"New Zealand Backcountry Cooking | Recipes for trampers, campers and other outdoor adventures"

Authors | Paul and Rebecca Garland

Publisher | Potton & Burton

Publication | December 2015

Cost | $39.99

Buy | good bookstores, or online (with free postage) at Potton & Burton

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Food, glorious food.

Food rates high on the enjoyment scale after any day’s efforts in the outdoors. Something tasty and filling is always highly appreciated. And with the calorie burn off, for once there is no guilt in having a decent scoff out.

Backcountry Cooking has a useful summary of most of what you need to know about food in an extensive introduction: planning, sample menus, vacuum packing, dehydration, flavour, cooking equipment, etc.

The main sections have a large range of recipes: lightweight fresh foods, suitable for weekend trips; tasty rice/chickpea/pasta based meals for multi-day excursions; some suitable for families; even a few with a more gourmet style. Breakfasts, lunches, and dinners.

I have spent many days preparing my own sustenance huddled over a fuel stove but, to be honest, have previously been singularly unimaginative about my menu. When bike touring in Australia in remote areas it was often two or three weeks between supermarkets, and even then there was often little choice of eats. I survived on muesli or porridge for breakfast, and spaghetti with tomato paste and sprinkling of Parmesan cheese for dinner. The drained water from the spag was used for a cup of soup. I couldn’t waste that water.

Reliable but, what can I say, intensely boring for extensive periods of time.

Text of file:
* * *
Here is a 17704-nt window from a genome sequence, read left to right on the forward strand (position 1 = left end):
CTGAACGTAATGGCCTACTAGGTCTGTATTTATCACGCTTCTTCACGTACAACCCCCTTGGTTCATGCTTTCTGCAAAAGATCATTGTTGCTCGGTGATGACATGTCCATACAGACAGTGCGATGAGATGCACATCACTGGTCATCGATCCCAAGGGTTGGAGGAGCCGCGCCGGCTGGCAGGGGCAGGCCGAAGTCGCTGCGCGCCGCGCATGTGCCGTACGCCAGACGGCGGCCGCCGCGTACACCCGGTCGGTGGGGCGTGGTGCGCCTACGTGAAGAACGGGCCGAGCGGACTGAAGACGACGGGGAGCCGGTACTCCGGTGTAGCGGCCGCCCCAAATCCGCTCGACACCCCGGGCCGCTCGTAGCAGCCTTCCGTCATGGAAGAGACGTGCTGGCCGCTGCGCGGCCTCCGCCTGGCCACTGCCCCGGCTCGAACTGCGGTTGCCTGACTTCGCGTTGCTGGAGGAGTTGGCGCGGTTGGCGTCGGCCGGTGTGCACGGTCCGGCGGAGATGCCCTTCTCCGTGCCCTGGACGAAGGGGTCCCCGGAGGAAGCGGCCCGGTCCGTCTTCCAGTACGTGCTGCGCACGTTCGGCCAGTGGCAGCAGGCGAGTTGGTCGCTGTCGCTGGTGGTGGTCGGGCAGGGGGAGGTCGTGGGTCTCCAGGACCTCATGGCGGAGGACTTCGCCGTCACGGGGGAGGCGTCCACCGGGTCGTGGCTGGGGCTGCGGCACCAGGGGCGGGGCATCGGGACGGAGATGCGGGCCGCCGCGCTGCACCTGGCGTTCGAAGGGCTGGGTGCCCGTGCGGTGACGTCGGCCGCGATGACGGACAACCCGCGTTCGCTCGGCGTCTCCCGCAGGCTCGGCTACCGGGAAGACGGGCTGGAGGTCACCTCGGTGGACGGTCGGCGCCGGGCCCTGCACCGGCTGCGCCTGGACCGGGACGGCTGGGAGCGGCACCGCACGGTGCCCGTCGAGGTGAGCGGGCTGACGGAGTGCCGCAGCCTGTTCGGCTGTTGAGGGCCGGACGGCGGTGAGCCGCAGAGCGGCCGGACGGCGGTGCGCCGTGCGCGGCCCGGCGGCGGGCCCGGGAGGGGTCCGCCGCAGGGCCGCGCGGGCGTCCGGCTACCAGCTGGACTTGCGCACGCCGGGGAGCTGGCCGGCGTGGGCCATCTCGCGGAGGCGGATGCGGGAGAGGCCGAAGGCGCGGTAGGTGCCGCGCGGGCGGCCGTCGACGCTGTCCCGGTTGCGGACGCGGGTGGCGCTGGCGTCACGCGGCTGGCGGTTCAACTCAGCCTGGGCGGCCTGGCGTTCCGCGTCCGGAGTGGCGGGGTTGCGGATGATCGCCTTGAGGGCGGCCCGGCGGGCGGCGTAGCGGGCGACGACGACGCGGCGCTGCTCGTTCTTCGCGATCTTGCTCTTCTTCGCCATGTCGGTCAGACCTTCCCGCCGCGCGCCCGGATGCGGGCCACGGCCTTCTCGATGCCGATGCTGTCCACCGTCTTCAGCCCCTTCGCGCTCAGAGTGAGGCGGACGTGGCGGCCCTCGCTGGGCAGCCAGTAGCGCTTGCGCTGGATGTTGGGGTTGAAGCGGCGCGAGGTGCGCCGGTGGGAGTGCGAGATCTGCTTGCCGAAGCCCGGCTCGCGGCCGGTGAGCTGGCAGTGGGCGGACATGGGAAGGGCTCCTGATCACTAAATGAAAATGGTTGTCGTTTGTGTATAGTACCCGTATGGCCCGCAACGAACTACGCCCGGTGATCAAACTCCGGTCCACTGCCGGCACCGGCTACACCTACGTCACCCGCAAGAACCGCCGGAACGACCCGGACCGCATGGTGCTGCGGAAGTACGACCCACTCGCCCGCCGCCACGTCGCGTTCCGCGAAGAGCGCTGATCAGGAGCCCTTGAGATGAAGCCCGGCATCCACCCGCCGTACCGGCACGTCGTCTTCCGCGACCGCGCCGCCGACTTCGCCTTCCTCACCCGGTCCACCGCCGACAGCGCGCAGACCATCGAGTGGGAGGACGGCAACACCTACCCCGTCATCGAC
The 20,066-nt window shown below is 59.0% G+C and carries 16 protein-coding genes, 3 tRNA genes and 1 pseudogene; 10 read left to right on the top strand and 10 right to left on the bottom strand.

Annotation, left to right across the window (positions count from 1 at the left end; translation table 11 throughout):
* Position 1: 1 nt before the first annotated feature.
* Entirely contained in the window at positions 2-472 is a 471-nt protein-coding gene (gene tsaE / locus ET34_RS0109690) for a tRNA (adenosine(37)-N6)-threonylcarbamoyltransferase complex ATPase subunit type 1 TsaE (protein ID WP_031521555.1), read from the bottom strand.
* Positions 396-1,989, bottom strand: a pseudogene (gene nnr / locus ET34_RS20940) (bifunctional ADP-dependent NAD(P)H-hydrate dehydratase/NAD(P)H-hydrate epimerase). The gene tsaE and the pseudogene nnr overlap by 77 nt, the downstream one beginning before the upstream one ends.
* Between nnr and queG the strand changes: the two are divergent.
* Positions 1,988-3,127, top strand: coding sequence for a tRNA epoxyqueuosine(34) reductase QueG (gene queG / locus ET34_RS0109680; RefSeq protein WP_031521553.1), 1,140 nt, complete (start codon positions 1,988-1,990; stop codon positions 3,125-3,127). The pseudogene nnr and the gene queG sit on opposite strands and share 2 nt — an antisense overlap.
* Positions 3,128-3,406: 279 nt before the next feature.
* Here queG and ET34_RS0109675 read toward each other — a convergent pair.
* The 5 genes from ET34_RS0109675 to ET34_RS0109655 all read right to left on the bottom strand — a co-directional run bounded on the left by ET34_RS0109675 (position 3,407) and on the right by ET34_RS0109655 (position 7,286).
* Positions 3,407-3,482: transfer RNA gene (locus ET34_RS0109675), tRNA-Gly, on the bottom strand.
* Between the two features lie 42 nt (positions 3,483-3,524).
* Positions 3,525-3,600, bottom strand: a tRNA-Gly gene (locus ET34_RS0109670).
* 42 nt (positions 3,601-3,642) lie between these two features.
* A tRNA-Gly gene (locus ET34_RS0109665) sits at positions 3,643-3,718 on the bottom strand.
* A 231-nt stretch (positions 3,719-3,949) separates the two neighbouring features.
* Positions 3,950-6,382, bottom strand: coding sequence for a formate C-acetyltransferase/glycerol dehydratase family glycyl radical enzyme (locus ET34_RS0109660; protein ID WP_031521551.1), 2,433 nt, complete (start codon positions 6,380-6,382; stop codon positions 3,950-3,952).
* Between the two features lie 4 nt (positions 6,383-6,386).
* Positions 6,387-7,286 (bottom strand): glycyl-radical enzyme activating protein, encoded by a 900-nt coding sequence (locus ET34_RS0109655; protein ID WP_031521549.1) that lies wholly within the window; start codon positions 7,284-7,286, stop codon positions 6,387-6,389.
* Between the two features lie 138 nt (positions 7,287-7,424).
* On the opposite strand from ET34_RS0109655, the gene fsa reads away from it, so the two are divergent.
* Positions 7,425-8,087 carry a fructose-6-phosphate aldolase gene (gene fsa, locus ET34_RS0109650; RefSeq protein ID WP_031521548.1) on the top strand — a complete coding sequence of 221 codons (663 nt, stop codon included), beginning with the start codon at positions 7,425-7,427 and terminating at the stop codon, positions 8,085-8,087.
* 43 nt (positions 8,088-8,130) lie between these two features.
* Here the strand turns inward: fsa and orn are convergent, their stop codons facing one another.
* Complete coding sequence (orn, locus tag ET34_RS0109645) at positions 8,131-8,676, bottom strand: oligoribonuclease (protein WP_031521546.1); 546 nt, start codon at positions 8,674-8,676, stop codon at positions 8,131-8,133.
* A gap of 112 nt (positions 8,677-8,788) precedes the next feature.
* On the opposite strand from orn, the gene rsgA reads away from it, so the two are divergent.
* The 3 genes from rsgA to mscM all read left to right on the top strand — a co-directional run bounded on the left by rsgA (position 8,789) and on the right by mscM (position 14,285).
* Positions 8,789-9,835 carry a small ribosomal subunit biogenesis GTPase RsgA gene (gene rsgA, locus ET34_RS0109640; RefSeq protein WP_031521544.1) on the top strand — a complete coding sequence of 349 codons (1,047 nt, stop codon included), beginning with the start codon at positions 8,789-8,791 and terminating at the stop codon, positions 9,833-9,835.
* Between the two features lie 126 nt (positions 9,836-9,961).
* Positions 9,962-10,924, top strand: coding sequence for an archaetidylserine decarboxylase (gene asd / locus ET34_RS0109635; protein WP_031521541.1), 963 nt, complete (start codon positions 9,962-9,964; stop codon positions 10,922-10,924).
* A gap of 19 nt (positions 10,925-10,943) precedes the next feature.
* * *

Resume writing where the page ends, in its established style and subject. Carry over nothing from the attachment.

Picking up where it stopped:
Uninspired, perhaps, but it nevertheless transferred adequately to New Zealand tramping conditions: easily prepared, tasty enough and compact. Each 500 g pasta packet could be divided into two or three dinners, depending on hunger.

With my southern half of Te Araroa tramp up the South Island, I was carrying 14 days’ food at times, well, immediately after resupply, so compactness for the 700 g a day requirement for sufficient calories, and ease of preparation needed to rate highly. Minimising fuel use was also important.

This book provides many suggestions for increasing the variety in my diet for future expeditions.

There are plenty of ideas in Backcountry Cooking, some that can be modified for longer trips by pre-dehydrating, and then adding water and heating when required.

The recipes are easy enough to whip up, if you are organised. Some require fresh ingredients, and are therefore only feasible for a weekend trip.

For this summer’s Little Adventure, inspired by this book, I have dehydrated five day batches of Venison and Dark Ale Stew recipe, and Sweet Kumara and Pumpkin Red Curry, with extraneous cashews, to use as a flavour filled topping to otherwise dull boil-in-a-bag rice. The nourishment is in the rice, the flavour comes with a limited quality of topping. Dehydration was easy enough to achieve using a fan based oven set on 50º C. Much less costly than commercially prepared dehy meals. There are going to be a few 14 day sections so bulk is always a crucial consideration.

That has to be 200% more variety than my previous diet, and to be frank, I’m over pasta in the hills.

Backcountry Cooking has a useful bunch of ideas for healthy and tasty sustenance that would be welcomed at the end of any big effort day.

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